The Church's Scripture and Tradition make clear that mankind is composed of body and soul. This undergirds some of the Church’s most fundamental teaching. For example, the catechism makes clear that death itself is a separation of the body from the soul (CCC 366). Also, there are corporal (bodily) works of mercy as well as spiritual(soul related) works of mercy.
Just as it is clear from Scripture and Tradition that mankind is composed of body and soul, so it is clear that the soul is nobler than the body. Our Lord Himself makes this clear when teaching about sacrifice and self-denial in a willingness to give up the goods of this temporary life for the sake of preserving one's soul (Mark 8:34-38). No earthly good (e.g.food, clothing, wealth for the body's comfort) is worth losing the soul/
This is based on the principle of the gradation of being, which simply means that reality consists of higher goods and lower goods. It is a more serious thing to run over your neighbor’s dog named “Patch” than it is to run over a patch of your neighbor’s grass. It is a more serious thing still to accidentally run over the neighbor himself. This is because a dog is a higher form of good than grass and a man is a higher form of good than both.
What is true of different beings is also true of the parts of mankind. The soul is a higher good than the body because the body is material, and thus temporary. Material things aren’t bad. They just aren’t eternal. They decay. Immaterial or spiritual goods, however, are higher goods precisely because they are eternal.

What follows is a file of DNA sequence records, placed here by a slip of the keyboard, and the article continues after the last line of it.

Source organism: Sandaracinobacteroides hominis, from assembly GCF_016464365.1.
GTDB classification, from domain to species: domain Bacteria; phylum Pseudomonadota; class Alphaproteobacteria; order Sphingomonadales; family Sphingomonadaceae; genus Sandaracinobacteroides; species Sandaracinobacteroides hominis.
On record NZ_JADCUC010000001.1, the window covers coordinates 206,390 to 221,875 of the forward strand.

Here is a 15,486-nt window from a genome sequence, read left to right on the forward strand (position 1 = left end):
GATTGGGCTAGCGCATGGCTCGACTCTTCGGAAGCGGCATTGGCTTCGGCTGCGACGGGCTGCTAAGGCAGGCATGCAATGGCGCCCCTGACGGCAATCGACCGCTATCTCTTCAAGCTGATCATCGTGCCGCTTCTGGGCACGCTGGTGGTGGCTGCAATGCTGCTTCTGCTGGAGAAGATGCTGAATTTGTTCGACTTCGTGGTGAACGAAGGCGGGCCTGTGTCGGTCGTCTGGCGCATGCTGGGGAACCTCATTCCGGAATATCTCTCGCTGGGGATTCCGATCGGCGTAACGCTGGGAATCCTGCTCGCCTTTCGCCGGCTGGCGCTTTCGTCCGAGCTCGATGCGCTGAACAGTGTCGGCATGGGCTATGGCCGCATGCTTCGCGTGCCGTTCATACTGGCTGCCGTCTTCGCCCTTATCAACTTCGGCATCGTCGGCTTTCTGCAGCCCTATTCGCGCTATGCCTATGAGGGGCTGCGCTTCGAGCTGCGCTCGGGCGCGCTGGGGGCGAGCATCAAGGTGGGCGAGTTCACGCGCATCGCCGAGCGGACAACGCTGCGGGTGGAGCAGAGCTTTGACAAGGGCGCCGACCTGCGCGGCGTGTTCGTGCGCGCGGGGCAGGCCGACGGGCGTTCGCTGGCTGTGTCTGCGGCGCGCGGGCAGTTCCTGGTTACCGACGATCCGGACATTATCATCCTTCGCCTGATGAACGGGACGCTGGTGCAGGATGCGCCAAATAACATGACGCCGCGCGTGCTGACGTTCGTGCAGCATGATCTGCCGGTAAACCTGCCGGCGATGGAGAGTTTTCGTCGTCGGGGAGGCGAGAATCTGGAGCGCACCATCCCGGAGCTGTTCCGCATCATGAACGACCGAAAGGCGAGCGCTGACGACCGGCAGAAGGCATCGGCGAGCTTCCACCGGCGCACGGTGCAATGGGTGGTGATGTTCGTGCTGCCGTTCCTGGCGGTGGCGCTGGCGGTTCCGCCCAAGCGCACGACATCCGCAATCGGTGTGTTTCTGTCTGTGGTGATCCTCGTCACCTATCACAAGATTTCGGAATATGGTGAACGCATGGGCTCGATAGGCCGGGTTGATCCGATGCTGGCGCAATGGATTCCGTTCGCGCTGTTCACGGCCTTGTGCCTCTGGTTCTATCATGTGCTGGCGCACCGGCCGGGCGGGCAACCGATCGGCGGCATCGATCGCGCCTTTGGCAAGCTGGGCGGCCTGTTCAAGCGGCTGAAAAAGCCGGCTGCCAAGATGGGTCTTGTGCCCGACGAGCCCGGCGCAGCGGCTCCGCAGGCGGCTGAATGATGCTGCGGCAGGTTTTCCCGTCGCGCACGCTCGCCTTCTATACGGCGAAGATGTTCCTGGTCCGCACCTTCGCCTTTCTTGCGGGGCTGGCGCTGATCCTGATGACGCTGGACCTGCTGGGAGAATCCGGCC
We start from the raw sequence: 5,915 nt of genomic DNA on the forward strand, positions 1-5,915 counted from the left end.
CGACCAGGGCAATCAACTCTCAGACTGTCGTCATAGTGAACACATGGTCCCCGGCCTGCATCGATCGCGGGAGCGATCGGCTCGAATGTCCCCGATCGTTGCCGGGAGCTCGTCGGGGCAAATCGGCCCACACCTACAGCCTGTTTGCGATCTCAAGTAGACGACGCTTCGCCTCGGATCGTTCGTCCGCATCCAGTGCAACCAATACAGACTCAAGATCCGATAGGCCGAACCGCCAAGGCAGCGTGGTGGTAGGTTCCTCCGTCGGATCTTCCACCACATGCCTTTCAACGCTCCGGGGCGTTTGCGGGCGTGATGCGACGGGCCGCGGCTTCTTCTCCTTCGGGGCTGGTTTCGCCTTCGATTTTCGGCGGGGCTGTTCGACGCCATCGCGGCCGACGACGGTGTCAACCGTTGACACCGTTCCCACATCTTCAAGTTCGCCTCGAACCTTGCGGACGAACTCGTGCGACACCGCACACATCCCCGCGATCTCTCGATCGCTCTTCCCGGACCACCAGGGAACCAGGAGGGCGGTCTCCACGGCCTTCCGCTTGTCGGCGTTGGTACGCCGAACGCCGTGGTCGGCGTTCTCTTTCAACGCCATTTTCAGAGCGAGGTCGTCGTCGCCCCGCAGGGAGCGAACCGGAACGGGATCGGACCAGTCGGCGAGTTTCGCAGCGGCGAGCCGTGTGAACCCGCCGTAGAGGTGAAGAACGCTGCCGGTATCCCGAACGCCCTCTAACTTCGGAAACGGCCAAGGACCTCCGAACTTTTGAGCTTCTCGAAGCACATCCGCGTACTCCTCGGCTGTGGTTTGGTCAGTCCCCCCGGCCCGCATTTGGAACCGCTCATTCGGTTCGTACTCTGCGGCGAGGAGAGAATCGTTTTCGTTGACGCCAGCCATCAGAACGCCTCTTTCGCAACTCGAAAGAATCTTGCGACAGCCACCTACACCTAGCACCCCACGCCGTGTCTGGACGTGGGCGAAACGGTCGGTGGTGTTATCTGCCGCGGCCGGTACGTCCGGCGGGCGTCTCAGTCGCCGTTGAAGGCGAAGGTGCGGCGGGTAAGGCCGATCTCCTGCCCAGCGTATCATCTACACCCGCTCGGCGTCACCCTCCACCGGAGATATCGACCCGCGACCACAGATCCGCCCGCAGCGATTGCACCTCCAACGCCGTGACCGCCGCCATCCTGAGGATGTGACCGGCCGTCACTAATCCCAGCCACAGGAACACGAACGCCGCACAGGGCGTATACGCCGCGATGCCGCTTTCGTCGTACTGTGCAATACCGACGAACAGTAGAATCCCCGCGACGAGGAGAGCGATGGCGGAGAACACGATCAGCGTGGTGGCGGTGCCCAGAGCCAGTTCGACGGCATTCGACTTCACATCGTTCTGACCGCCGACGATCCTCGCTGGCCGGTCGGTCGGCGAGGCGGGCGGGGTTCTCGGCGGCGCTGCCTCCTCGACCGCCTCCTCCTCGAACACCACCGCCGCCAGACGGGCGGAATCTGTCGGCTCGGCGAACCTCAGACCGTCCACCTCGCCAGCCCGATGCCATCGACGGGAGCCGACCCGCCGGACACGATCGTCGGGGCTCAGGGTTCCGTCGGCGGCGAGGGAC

This is also where the Church’s teaching on sacrifice becomes clear. The body is disciplined with fasting and other sacrifices not because it is bad, but because the soul is better and bodily sacrifices are good for the soul. The body is deprived and the soul is strengthened deliberately because the soul is a higher good than the body. It was ultimately the sacrifice of something so precious as the Venerable Body of our Lord that would lead to the redemption of our souls and the resurrection of our own bodies.
As Christ offered his body as a sacrifice, we too must make sacrifices. Although this reflection is late for Lent, it fits quite well amidst the coronavirus as we can offer our imperfect sufferings as a sacrifice to be united with the perfect sacrifice of Christ. The movement of the Christian life is modelled after the life of our Lord. We move from the sacrifice of Good Friday to Easter Sunday and Easter Season. As St. Paul wrote, “If we suffer with Him, we will also reign with Him” (2 Tim. 2:12). May the sacrifices we offer in this momentary life of suffering be offered with an eye toward the hopeful day when we will reign with him having victory even over death.
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